The Ever Shrinking Health Reform: After Demise of Long-Term Care, Take Action Against Limiting Essential Benefits
As the Affordable Care Act’s “individual mandate” to buy private health insurance is making its way to the Supreme Court (ironically, had the Act required everyone to take part in a social insurance system, it would have never raised a legal eyebrow), its remaining provisions are getting stripped down with alarming speed.
Last week the White House dropped the ACA’s long-term care program, because the Department of Health and Human Services (HHS) could not prove that the program would generate enough revenue to pay for its benefits. According to the ACA, funding for the program was not conceived as a matter of investing in people’s health (or in the right to a dignified life for people in old age or with disabilities) – on the contrary, the law required the program (Community Living Assistance Services and Supports, or CLASS) to sustain itself on private premiums without any public funds and to prove financial stability for 75 years prior to launch. As Medicare does not cover long-term care, seniors and people with disabilities who need home care will now only have the means-tested, cash-strapped Medicaid program to fall back on.
Just a few days earlier, another ACA provision was put into question by a report from the Institute of Medicine (IOM). The IOM had been asked to develop guidance for HHS to define the essential health benefits package for plans in the state-based insurance exchanges (their report did not recommend a list of essential benefits but set guidelines for how to develop such a list).
Instead of prioritizing people’s health and health needs, the IOM promoted the primacy of cost concerns in the definition of essential health benefits. The ACA requires that insurance plans par¬ticipating in the exchanges cover an “essential” package of diagnostic, preventive, and therapeutic services. Yet the IOM chose not to reflect on which services might be essential to protect people’s health, but instead focused on which services might fit the budget of the health care “consumer.”
In a shocking espousal of market ideology that treats health care as a commodity, the IOM panel put forward the following analogy: “One way to think about the EHB package is to compare HHS’s task to going grocery shopping. One option is to go shopping, fill up your cart with the groceries you want, and then find out what it costs. The other option is to walk into store with a firm idea of what you can spend and to fill the cart carefully, with only enough food to fit within your budget. The committee recommends that HHS take the latter approach to developing the EHB package and to keep in mind what small employ¬ers and their employees can afford.”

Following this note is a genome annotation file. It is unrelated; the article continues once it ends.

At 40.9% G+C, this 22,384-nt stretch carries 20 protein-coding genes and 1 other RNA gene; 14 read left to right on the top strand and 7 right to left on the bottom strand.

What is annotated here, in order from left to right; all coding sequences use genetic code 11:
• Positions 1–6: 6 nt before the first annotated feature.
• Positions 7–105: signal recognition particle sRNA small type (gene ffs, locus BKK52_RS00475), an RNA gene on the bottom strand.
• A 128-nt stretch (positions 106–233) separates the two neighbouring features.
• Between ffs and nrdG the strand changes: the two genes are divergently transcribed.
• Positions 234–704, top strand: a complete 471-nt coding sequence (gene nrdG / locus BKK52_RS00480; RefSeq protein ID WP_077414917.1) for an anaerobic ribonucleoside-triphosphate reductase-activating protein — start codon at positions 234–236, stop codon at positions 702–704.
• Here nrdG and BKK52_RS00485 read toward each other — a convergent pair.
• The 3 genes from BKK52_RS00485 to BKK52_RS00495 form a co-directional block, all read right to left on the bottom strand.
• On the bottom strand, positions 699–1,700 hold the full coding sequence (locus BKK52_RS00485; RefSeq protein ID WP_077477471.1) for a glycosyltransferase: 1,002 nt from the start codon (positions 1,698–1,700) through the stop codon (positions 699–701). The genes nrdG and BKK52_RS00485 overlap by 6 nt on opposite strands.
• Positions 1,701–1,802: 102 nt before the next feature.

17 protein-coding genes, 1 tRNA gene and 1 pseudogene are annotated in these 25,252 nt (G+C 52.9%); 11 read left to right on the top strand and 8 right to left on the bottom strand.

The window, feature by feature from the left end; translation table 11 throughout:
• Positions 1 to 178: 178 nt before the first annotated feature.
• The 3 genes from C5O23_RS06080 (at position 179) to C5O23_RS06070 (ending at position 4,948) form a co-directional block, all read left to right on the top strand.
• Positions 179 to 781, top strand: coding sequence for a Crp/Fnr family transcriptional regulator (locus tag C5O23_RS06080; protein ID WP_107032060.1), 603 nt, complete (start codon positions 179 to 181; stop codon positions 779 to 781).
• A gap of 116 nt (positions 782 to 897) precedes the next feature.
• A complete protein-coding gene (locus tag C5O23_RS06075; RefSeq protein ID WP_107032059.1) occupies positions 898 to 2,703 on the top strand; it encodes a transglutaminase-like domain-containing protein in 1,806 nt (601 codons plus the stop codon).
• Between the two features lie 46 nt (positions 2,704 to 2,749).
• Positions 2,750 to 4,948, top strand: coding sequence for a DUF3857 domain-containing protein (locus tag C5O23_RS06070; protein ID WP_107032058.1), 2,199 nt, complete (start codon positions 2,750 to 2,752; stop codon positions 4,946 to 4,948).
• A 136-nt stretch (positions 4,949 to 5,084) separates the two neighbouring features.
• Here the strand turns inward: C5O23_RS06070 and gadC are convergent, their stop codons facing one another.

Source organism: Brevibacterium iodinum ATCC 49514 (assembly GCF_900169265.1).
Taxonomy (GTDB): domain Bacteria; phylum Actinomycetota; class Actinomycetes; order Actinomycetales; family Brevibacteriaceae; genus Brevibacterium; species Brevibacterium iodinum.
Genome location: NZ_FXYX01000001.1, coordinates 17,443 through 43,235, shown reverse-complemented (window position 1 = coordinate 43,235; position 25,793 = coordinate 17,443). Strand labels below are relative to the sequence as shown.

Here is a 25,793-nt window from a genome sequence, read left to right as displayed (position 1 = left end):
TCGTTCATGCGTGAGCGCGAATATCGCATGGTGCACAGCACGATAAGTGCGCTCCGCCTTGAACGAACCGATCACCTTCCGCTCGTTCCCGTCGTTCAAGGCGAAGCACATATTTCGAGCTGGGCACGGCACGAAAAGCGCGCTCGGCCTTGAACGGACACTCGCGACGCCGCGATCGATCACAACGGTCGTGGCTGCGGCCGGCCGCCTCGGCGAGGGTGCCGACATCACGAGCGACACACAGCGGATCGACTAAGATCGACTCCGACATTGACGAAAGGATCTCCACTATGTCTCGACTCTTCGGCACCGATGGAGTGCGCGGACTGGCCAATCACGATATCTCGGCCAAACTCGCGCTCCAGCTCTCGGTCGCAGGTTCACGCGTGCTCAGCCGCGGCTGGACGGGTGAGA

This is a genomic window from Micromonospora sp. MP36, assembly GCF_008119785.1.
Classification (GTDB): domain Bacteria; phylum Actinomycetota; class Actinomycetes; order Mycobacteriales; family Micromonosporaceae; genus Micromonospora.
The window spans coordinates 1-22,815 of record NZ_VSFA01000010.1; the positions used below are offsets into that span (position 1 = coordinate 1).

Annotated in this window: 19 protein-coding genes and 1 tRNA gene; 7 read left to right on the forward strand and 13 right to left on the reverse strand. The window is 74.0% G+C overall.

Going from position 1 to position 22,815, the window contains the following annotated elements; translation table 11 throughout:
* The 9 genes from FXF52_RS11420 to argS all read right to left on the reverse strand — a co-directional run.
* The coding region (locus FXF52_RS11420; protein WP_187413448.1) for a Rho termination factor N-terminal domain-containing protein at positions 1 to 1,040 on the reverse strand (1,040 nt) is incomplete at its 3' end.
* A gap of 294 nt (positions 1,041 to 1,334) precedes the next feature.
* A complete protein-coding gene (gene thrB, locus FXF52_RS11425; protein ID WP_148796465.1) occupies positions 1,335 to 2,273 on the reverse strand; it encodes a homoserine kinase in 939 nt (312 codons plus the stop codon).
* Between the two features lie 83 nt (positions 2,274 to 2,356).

This primacy of the cost frame mirrors the current approach to public budgeting across the country, whereby critical policy decisions are made on the basis of existing funds (which are adjustable) rather than people’s fundamental needs and rights (which are absolute), and whereby options to raise additional funds to meet needs and protect human rights, including the right to health, are ignored.
The IOM also suggested that insurance companies, despite their financial interest in denying access to care, should decide on what is “medically necessary” in an individual medical case.
Medical professionals under the umbrella of Physicians for a National Health Program (PNHP) have prepared a sign-on letter in response to IOM’s focus on cost over health. Excerpts from the letter:
“We protest the Institute of Medicine’s (IOM) recommendation that cost rather than medical need be the basis for defining the “essential benefits” that insurance policies must cover when the federal health reform law takes effect in 2014. If adopted by the Department of Health and Human Services, this recommendation will sacrifice many lives and cause much suffering. We call on Secretary Sebelius and President Obama to reject them.
[…] Our patients urgently need what people in these other nations already enjoy: universal and comprehensive coverage in a nonprofit system that prioritizes human need over corporate profit.
The IOM committee was riddled with conflicts of interest, many members having amassed personal wealth and career success through their involvement with health insurers and other for-profit health care firms. Its recommendations were lauded by insurance industry leaders who have sought to undermine real health reform at every turn. As the Lancet noted on its Dec. 5, 2009, cover: “Corporate influence renders the U.S. government incapable of making policy on the basis of evidence and the public interest.” Sadly, the committee’s damaging recommendations suggest that this corporate bug has also infected the IOM.”